Pakistan will reopen a main supply route to Western forces in Afghanistan on Monday, a week after militants hijacked more than a dozen trucks on the road through the Khyber Pass, a senior official said on Sunday.
Most supplies, including fuel, for U.S. and NATO forces in landlocked Afghanistan are trucked through Pakistan, much of it through the fabled pass that lies between the northwestern city of Peshawar and the border town of Torkham, Reuters reported.
Over the course of last week, aside from the hijacking, militants in Peshawar carried out a suicide bomb attack, shot dead an American aid worker and his driver, kidnapped an Iranian diplomat and killed his police bodyguard, and shot and wounded a Japanese and an Afghan journalist working with foreign media.
Pakistan's support is seen as vital to the West's efforts to defeat al Qaeda globally and the Taliban in Afghanistan.
The unending violence has heightened fears that the nuclear-armed nation could slide into chaos unless its 8-month-old civilian government, also battling an economic crisis, and the army can turn the tide against the Islamist militants.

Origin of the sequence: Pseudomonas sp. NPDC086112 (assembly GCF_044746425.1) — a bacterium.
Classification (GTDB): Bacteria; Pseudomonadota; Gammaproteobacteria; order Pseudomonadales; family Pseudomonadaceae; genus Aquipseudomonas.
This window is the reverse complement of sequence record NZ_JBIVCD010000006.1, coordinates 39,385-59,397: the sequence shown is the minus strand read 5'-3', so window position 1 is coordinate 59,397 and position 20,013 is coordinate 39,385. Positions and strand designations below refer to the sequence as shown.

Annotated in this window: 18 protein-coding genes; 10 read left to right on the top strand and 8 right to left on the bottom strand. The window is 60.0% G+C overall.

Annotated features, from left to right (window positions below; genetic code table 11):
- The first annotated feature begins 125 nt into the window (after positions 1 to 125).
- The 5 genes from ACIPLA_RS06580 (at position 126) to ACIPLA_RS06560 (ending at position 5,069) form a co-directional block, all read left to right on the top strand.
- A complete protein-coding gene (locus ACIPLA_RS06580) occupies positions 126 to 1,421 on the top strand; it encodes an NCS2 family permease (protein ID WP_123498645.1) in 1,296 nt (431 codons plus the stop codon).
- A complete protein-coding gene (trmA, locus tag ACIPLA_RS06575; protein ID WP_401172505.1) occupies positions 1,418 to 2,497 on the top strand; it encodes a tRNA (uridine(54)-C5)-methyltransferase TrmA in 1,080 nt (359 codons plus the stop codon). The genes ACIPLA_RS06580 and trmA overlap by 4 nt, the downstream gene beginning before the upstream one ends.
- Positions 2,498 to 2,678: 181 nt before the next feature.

Pakistani authorities in the tribal region of Khyber blocked the main road from Peshawar through the pass to the border at Torkham soon after militants hijacked 13 trucks laden with Western military supplies on November 10.
A senior government administrator in Khyber, one of Pakistan's seven semi-autonomous tribal regions, told Reuters that truck convoys would start rolling again with armed escorts.
"Now they will be escorted by security personnel and vehicles," Fida Mohammad Bangash, the deputy political agent for Khyber, told Reuters.